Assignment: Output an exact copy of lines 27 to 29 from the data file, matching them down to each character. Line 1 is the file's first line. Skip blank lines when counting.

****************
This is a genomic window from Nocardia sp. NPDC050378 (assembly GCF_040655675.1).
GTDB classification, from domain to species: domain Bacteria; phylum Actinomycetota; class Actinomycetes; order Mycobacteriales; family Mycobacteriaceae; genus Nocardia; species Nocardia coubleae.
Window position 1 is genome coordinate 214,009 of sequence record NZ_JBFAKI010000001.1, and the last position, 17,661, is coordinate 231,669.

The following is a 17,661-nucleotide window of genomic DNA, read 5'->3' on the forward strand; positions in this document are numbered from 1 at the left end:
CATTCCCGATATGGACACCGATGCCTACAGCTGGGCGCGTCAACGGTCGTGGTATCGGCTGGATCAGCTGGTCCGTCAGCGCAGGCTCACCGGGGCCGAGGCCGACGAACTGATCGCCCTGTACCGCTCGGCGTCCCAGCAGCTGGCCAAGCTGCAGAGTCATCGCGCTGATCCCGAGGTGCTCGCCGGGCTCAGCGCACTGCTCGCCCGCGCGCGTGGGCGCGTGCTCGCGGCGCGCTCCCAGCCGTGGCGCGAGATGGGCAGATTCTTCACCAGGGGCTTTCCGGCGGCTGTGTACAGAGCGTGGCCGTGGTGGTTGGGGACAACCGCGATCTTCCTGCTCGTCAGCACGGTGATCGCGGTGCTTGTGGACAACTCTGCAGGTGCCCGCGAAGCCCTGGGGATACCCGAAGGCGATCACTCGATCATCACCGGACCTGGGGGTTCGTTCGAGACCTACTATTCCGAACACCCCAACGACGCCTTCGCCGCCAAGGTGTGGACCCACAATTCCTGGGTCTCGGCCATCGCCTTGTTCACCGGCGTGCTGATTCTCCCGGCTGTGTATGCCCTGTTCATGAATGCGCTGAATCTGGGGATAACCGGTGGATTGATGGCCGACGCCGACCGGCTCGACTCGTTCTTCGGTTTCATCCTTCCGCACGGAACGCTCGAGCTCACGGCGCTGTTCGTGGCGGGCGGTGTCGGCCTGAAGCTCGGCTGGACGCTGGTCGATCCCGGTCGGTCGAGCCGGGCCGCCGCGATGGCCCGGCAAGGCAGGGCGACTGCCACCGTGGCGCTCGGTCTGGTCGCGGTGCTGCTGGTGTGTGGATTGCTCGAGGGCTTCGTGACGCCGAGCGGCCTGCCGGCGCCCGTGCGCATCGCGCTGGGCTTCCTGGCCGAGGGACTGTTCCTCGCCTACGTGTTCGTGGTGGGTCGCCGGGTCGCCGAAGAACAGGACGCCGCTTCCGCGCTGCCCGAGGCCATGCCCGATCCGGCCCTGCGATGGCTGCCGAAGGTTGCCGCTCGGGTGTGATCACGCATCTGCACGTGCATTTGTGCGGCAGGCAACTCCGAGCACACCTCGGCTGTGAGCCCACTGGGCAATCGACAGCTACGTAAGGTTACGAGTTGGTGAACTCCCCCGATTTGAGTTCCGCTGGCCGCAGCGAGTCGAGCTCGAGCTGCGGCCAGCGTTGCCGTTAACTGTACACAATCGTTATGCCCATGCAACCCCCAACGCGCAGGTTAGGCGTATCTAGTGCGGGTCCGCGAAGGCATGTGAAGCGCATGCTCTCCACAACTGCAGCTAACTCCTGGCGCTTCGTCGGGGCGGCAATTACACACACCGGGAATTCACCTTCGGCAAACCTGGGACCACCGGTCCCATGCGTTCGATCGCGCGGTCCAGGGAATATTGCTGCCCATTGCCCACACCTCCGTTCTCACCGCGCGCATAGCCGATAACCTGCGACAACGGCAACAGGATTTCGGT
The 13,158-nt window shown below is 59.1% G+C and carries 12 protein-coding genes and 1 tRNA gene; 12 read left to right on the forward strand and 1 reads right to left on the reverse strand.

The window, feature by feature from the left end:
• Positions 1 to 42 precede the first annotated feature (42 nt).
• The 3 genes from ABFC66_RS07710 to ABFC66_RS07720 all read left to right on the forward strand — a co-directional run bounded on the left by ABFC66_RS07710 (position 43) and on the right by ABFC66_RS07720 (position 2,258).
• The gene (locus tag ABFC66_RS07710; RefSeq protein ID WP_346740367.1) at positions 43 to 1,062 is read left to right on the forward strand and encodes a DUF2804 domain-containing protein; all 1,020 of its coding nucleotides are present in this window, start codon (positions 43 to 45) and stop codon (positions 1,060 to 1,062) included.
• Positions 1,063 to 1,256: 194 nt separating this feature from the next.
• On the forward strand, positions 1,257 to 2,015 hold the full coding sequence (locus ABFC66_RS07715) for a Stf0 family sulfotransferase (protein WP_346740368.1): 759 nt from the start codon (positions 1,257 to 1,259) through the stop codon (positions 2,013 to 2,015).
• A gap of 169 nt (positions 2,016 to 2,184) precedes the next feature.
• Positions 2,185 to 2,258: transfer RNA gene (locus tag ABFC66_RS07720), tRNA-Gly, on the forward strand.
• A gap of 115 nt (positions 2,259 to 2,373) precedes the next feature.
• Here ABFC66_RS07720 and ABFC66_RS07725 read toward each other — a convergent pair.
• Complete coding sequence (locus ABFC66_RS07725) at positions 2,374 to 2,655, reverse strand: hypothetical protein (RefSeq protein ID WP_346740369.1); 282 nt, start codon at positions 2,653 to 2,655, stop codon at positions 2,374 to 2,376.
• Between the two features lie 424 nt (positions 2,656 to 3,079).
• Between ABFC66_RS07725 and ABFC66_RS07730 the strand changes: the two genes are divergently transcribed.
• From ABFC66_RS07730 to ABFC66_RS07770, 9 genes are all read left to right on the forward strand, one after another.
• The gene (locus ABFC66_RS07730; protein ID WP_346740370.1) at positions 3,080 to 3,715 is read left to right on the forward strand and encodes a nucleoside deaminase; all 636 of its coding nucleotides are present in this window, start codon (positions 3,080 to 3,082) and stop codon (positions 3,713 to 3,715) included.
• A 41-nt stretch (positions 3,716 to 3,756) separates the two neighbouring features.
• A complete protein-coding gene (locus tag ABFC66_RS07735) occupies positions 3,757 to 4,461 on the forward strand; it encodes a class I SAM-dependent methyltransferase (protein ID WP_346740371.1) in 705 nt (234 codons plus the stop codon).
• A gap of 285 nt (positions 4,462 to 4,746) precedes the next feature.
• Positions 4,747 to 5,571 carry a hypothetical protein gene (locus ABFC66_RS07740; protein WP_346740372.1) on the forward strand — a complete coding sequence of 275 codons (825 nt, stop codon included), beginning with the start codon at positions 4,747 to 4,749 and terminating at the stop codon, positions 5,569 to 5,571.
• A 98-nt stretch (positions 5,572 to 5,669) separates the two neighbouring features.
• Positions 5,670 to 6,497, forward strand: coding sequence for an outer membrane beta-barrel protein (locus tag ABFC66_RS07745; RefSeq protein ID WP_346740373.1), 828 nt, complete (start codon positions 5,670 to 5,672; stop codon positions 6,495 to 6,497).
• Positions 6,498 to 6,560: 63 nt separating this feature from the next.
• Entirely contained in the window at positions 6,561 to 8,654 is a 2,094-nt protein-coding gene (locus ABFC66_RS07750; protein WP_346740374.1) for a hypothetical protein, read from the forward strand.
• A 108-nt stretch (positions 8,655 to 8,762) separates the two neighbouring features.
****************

• Positions 5,670 to 6,497, forward strand: coding sequence for an outer membrane beta-barrel protein (locus tag ABFC66_RS07745; RefSeq protein ID WP_346740373.1), 828 nt, complete (start codon positions 5,670 to 5,672; stop codon positions 6,495 to 6,497).
• Positions 6,498 to 6,560: 63 nt separating this feature from the next.
• Entirely contained in the window at positions 6,561 to 8,654 is a 2,094-nt protein-coding gene (locus ABFC66_RS07750; protein WP_346740374.1) for a hypothetical protein, read from the forward strand.